Do you know what guardianship is in Florida? A Florida guardianship occurs when a circuit judge determines that a person lacks the capacity to manage his or her property or attend to at least some of his or her essential health and safety requirements. Unfortunately, a person cannot manage his or her property if he or she is unable to take the necessary actions to obtain, administer, and dispose of his or her real and personal property. Further, a person cannot meet the essential requirements for health or safety if he or she cannot take the necessary actions to provide his or her health care, food, shelter, clothing, personal hygiene, or other care without possibly causing serious and immediate physical injury or illness to occur.
What do we do if a Florida resident is not potentially incapacitated and unable to do these things? First, we look to see if the person has created durable power of attorney. If the person created a durable power of attorney, and the document is in effect, we can turn to the agent selected under the durable power of attorney who has legal authority to make these critical decisions. We can also look for health care documents that designate a surrogate to act on health care matters for the person who now faces capacity challenges.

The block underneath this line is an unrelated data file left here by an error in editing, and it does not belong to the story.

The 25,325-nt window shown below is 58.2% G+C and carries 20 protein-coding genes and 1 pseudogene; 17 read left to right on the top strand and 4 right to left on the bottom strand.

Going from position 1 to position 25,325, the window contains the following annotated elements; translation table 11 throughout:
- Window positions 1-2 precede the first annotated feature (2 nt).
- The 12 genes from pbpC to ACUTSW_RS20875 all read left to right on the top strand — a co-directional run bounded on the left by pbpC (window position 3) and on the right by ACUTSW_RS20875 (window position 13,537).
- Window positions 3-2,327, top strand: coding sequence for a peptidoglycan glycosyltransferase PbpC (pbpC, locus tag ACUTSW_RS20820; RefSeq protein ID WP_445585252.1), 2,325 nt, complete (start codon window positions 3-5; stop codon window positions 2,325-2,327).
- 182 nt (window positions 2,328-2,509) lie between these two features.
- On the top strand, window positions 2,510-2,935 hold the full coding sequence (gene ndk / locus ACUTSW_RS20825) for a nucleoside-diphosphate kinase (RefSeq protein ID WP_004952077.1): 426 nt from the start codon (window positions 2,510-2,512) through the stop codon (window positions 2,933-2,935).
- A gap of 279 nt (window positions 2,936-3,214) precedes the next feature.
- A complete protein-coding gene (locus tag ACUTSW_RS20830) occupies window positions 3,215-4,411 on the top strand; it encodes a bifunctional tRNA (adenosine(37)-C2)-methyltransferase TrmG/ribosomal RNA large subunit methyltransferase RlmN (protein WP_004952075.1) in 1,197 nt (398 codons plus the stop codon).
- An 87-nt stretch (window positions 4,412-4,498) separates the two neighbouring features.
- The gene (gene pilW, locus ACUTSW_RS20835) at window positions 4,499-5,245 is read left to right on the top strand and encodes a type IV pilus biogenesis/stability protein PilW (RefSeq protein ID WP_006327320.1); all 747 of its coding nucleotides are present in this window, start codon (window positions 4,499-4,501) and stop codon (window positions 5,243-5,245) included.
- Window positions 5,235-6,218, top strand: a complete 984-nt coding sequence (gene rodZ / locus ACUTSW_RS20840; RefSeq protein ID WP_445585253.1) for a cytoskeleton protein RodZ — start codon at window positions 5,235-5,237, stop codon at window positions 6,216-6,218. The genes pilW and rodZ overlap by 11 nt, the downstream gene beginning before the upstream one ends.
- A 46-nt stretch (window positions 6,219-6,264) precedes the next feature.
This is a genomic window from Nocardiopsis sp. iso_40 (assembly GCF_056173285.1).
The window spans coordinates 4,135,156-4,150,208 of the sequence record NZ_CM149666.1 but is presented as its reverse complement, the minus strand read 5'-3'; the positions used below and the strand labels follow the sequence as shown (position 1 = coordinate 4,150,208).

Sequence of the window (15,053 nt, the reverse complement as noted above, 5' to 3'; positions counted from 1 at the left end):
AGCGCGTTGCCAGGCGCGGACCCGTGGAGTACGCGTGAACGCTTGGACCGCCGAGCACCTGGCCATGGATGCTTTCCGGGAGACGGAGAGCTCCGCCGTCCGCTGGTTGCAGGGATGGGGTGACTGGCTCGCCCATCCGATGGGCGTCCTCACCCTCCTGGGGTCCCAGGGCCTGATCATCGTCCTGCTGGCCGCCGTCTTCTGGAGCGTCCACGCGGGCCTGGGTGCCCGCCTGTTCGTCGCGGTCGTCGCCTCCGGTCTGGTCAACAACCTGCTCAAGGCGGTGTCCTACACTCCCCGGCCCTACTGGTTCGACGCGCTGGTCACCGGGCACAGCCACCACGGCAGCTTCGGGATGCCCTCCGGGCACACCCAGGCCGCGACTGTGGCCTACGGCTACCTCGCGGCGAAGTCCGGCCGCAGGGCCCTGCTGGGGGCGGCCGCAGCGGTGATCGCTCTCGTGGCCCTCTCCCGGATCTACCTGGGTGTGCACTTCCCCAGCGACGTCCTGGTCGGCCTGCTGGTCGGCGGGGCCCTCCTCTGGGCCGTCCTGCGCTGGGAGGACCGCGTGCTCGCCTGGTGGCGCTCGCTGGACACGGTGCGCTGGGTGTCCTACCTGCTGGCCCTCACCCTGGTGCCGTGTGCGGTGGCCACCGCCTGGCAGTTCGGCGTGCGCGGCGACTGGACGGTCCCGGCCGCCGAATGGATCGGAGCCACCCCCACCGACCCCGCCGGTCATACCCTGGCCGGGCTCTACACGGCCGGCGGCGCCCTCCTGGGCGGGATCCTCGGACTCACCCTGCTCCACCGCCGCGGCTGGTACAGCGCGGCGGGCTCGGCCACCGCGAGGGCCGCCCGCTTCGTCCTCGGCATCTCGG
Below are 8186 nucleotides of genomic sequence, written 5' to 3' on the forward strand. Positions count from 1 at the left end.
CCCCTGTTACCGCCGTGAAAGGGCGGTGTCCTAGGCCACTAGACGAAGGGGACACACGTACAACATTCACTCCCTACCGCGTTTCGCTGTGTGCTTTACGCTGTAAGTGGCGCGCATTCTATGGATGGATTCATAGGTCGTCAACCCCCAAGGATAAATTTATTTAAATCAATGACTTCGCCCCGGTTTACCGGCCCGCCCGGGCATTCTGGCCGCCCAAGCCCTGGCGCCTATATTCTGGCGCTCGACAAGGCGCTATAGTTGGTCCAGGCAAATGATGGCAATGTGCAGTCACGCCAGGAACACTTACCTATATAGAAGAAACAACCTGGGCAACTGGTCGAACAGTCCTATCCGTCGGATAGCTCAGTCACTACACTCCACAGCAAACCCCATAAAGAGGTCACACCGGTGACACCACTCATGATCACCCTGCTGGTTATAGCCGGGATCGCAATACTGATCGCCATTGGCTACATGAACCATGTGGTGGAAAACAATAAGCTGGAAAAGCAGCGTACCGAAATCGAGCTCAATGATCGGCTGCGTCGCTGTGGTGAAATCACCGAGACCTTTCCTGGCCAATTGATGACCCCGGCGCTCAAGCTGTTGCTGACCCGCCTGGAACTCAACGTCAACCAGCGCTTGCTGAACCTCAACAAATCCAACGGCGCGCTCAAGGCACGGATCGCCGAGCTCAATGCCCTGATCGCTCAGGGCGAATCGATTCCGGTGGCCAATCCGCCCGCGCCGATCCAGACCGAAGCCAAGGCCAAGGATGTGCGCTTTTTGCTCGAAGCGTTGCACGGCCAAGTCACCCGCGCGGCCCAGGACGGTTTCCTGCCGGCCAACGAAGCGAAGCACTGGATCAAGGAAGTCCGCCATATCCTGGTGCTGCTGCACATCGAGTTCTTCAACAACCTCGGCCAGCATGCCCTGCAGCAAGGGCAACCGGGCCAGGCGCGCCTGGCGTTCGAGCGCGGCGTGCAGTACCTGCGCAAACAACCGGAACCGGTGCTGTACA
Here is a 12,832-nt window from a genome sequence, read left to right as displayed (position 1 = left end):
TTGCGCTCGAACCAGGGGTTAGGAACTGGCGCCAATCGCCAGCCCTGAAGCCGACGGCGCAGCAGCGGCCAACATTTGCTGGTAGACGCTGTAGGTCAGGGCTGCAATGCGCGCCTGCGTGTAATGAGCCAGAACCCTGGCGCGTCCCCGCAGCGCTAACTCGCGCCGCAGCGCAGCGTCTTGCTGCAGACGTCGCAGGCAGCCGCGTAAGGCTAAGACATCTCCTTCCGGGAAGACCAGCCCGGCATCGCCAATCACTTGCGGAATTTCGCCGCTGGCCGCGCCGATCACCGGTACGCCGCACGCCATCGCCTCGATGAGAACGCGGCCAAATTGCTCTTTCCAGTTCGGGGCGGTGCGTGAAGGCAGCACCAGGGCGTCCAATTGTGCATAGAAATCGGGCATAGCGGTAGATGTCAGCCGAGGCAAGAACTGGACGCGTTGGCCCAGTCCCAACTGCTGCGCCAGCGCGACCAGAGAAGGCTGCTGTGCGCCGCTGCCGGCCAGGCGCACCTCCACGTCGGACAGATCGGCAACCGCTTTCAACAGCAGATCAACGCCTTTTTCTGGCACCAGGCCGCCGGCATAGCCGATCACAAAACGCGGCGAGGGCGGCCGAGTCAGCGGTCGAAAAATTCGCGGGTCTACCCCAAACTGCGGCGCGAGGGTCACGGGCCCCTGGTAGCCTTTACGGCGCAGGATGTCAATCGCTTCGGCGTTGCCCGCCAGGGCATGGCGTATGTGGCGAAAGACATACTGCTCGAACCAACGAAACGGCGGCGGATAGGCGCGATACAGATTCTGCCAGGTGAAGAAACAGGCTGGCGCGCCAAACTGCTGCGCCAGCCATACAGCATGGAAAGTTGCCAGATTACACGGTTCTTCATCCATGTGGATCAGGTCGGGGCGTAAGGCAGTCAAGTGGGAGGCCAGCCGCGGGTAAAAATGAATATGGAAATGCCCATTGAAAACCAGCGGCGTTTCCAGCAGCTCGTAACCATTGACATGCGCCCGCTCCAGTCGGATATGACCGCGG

If we do not have any pre-planning estate planning documents in place, then a guardian may need to be appointed by the local court. You will need to discuss this with your Florida attorney who understands Florida guardianship law. In Florida, we have both the Guardian of the Person and the Guardian of the Property.
Once appointed, the Guardian of the Person files with the clerk of the court an initial, and then an annual, plan that contemplates many actions that will be taken by the Guardian of the Person. The circuit judge’s approval of the plan provided to him or her can constitute authority to act for the ward without further court approval. There are limitations to the guardian of the person’s actions though and he or she needs to be represented by a Florida attorney who is well-versed in guardianship laws. For example, the guardian of the person cannot commit a ward to a mental health facility or consent to the performance on the ward of any experimental or behavioral procedure without prior court approval. This is very different from the Guardian of the Property, who is required to obtain court approval before taking many actions, including routine duties.
Remember, a guardianship may be able to be avoided if the person, who may not face incapacity challenges, has previously signed critical estate planning documents. We know that this is a complicated issue to understand and that our article may have raised more questions than it answers. We encourage you not to wait to contact our law firm and schedule a meeting with attorney Alan Poucher, Jr.